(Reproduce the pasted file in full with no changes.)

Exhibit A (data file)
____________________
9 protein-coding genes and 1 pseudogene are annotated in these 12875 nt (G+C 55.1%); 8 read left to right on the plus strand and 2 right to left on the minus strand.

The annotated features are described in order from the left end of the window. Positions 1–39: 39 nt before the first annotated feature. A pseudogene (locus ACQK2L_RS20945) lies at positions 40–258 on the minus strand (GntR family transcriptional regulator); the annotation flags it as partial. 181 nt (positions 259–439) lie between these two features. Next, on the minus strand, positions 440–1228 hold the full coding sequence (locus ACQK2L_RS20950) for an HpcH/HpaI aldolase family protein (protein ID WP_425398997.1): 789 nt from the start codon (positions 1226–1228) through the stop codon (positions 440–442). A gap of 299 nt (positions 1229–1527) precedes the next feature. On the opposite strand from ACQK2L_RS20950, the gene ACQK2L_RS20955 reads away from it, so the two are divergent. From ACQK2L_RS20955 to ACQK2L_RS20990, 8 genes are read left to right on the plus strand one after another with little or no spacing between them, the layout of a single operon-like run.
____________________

9 protein-coding genes and 1 pseudogene are annotated in these 12875 nt (G+C 55.1%); 8 read left to right on the plus strand and 2 right to left on the minus strand.

The annotated features are described in order from the left end of the window. Positions 1–39: 39 nt before the first annotated feature. A pseudogene (locus ACQK2L_RS20945) lies at positions 40–258 on the minus strand (GntR family transcriptional regulator); the annotation flags it as partial. 181 nt (positions 259–439) lie between these two features. Next, on the minus strand, positions 440–1228 hold the full coding sequence (locus ACQK2L_RS20950) for an HpcH/HpaI aldolase family protein (protein ID WP_425398997.1): 789 nt from the start codon (positions 1226–1228) through the stop codon (positions 440–442). A gap of 299 nt (positions 1229–1527) precedes the next feature. On the opposite strand from ACQK2L_RS20950, the gene ACQK2L_RS20955 reads away from it, so the two are divergent. From ACQK2L_RS20955 to ACQK2L_RS20990, 8 genes are read left to right on the plus strand one after another with little or no spacing between them, the layout of a single operon-like run.